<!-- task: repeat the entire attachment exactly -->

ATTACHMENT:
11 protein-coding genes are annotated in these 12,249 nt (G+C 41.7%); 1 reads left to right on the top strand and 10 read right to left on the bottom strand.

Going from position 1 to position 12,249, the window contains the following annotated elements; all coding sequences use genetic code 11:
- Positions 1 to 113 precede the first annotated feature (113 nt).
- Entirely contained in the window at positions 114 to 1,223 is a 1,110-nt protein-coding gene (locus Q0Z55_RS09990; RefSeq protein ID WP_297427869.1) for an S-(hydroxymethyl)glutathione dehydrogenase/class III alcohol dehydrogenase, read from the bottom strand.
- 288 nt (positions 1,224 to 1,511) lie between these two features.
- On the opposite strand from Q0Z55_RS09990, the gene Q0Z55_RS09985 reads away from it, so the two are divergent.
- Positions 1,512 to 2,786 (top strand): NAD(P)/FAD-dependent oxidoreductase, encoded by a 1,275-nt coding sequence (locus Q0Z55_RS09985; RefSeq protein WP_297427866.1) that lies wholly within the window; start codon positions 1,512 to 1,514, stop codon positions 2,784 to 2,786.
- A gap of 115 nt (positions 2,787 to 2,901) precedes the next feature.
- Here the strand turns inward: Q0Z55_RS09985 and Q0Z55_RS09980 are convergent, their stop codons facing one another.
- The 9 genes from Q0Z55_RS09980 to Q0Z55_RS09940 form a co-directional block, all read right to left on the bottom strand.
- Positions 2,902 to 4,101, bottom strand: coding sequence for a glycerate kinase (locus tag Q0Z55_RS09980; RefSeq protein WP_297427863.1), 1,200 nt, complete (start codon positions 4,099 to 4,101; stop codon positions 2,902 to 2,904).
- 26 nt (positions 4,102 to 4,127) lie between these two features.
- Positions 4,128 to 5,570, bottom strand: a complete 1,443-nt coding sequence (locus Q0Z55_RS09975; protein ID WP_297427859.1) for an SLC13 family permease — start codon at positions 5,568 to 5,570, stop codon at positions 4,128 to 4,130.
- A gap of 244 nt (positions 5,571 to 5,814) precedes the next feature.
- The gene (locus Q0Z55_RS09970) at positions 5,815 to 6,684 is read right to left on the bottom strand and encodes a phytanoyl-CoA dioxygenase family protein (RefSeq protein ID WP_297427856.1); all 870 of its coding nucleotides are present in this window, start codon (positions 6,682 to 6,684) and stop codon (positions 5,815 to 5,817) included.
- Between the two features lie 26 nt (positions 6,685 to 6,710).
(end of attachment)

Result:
11 protein-coding genes are annotated in these 12,249 nt (G+C 41.7%); 1 reads left to right on the top strand and 10 read right to left on the bottom strand.

Going from position 1 to position 12,249, the window contains the following annotated elements; all coding sequences use genetic code 11:
- Positions 1 to 113 precede the first annotated feature (113 nt).
- Entirely contained in the window at positions 114 to 1,223 is a 1,110-nt protein-coding gene (locus Q0Z55_RS09990; RefSeq protein ID WP_297427869.1) for an S-(hydroxymethyl)glutathione dehydrogenase/class III alcohol dehydrogenase, read from the bottom strand.
- 288 nt (positions 1,224 to 1,511) lie between these two features.
- On the opposite strand from Q0Z55_RS09990, the gene Q0Z55_RS09985 reads away from it, so the two are divergent.
- Positions 1,512 to 2,786 (top strand): NAD(P)/FAD-dependent oxidoreductase, encoded by a 1,275-nt coding sequence (locus Q0Z55_RS09985; RefSeq protein WP_297427866.1) that lies wholly within the window; start codon positions 1,512 to 1,514, stop codon positions 2,784 to 2,786.
- A gap of 115 nt (positions 2,787 to 2,901) precedes the next feature.
- Here the strand turns inward: Q0Z55_RS09985 and Q0Z55_RS09980 are convergent, their stop codons facing one another.
- The 9 genes from Q0Z55_RS09980 to Q0Z55_RS09940 form a co-directional block, all read right to left on the bottom strand.
- Positions 2,902 to 4,101, bottom strand: coding sequence for a glycerate kinase (locus tag Q0Z55_RS09980; RefSeq protein WP_297427863.1), 1,200 nt, complete (start codon positions 4,099 to 4,101; stop codon positions 2,902 to 2,904).
- 26 nt (positions 4,102 to 4,127) lie between these two features.
- Positions 4,128 to 5,570, bottom strand: a complete 1,443-nt coding sequence (locus Q0Z55_RS09975; protein ID WP_297427859.1) for an SLC13 family permease — start codon at positions 5,568 to 5,570, stop codon at positions 4,128 to 4,130.
- A gap of 244 nt (positions 5,571 to 5,814) precedes the next feature.
- The gene (locus Q0Z55_RS09970) at positions 5,815 to 6,684 is read right to left on the bottom strand and encodes a phytanoyl-CoA dioxygenase family protein (RefSeq protein ID WP_297427856.1); all 870 of its coding nucleotides are present in this window, start codon (positions 6,682 to 6,684) and stop codon (positions 5,815 to 5,817) included.
- Between the two features lie 26 nt (positions 6,685 to 6,710).